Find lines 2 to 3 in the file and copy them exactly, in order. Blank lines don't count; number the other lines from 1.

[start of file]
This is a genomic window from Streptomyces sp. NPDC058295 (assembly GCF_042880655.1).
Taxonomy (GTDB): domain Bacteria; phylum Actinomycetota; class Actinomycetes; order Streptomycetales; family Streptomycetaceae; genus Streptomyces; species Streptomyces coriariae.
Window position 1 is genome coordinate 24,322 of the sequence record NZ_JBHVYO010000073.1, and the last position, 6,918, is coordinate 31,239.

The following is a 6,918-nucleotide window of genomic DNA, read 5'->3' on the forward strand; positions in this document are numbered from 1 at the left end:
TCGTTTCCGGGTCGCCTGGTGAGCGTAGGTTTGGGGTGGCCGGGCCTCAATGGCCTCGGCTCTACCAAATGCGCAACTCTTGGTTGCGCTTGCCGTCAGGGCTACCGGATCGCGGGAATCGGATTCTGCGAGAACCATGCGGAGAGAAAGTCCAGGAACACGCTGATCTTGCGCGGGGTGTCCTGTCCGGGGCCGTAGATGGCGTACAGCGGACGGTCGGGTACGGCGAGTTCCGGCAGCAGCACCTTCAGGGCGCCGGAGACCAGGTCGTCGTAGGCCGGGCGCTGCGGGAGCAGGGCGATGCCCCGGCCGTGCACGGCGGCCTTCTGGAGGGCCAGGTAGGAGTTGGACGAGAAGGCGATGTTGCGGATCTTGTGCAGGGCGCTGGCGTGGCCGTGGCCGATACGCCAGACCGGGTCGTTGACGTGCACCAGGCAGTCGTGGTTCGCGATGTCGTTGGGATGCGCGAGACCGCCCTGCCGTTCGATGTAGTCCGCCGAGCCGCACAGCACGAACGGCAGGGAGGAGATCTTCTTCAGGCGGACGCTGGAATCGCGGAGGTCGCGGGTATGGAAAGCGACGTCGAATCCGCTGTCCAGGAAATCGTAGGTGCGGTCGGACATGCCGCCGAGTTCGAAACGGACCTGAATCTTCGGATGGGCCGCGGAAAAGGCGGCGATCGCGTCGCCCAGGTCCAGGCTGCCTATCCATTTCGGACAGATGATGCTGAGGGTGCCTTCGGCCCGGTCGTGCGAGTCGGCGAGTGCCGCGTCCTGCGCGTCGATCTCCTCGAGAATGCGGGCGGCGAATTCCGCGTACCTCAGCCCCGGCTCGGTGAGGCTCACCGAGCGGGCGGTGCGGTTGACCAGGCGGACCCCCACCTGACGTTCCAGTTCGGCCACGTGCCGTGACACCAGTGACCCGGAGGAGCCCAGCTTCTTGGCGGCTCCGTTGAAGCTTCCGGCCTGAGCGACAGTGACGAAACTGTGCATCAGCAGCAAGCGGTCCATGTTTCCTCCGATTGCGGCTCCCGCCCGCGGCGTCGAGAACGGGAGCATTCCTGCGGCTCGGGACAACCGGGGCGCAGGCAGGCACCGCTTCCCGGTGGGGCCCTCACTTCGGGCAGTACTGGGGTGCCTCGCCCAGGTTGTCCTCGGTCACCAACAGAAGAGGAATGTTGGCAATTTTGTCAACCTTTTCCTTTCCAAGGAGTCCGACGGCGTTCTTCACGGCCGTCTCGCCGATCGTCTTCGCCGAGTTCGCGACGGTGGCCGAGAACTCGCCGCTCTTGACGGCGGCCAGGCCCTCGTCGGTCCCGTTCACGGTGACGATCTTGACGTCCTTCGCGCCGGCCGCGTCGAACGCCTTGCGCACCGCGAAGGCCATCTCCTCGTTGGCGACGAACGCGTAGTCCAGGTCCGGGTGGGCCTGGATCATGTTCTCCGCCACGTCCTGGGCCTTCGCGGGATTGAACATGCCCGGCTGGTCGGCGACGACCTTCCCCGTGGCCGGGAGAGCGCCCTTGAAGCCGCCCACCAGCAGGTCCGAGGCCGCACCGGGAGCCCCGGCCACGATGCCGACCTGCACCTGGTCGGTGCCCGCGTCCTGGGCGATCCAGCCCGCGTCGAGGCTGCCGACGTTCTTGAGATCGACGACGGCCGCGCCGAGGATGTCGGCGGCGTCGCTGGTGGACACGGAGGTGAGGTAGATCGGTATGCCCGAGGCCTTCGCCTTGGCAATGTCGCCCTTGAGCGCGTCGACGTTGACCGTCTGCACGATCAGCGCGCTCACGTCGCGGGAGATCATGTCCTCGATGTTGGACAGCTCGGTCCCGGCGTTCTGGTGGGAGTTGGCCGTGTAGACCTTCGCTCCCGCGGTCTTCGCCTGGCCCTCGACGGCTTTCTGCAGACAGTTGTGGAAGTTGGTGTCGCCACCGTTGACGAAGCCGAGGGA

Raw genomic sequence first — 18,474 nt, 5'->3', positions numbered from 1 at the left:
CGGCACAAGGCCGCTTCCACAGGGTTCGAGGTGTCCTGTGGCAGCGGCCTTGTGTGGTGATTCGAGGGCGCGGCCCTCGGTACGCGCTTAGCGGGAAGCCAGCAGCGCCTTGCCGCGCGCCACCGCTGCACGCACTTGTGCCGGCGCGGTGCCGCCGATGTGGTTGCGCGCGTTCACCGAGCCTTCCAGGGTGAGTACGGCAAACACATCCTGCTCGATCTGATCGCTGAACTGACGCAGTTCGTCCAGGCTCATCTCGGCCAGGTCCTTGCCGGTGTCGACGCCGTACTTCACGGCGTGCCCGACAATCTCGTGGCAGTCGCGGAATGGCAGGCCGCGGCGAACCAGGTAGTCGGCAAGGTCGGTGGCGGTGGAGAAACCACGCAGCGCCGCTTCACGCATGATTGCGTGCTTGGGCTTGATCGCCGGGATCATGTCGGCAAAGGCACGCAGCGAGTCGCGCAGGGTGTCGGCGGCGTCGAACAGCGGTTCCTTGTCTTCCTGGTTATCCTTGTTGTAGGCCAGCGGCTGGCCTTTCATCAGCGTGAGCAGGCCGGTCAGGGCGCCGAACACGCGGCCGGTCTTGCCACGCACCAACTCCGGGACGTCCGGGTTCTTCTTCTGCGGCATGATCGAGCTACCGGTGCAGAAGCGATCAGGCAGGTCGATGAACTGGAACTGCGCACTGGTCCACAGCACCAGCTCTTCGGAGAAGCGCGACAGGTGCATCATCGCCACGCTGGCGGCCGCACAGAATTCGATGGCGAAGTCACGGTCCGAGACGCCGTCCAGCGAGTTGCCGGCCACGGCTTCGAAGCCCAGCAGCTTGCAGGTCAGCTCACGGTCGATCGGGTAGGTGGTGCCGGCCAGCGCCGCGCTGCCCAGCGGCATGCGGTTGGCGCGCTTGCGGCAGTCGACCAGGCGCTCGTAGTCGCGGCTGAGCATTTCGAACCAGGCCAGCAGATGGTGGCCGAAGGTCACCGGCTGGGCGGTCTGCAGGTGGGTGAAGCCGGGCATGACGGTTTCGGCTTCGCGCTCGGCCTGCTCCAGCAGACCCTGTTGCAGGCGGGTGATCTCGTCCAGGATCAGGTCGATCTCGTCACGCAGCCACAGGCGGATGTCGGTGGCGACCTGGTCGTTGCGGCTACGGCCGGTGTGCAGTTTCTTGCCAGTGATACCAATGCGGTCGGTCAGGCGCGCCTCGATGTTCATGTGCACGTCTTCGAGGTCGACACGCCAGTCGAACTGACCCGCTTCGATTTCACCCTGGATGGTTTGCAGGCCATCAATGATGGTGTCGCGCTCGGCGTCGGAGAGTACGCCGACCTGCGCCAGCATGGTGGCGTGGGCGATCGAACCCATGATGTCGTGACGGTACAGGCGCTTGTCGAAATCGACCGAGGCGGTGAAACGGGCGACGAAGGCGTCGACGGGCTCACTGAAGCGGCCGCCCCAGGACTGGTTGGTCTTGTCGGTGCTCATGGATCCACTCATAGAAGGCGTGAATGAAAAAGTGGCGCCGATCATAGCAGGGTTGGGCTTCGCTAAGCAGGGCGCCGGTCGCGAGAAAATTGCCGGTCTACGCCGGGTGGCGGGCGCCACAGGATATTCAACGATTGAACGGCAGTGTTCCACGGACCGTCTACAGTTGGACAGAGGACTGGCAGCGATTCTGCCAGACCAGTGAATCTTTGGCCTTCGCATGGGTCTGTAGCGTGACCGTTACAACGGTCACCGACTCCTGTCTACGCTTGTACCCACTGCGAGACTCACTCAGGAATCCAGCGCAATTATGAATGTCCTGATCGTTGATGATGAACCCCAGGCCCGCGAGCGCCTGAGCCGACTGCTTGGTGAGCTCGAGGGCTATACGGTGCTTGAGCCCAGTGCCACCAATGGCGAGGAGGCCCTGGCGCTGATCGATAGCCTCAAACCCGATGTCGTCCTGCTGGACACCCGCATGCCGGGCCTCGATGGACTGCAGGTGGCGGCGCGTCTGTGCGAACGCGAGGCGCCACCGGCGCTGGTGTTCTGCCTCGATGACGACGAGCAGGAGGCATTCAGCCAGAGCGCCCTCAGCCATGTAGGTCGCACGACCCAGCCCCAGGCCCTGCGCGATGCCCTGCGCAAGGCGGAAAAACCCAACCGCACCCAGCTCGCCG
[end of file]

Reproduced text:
Taxonomy (GTDB): domain Bacteria; phylum Actinomycetota; class Actinomycetes; order Streptomycetales; family Streptomycetaceae; genus Streptomyces; species Streptomyces coriariae.
Window position 1 is genome coordinate 24,322 of the sequence record NZ_JBHVYO010000073.1, and the last position, 6,918, is coordinate 31,239.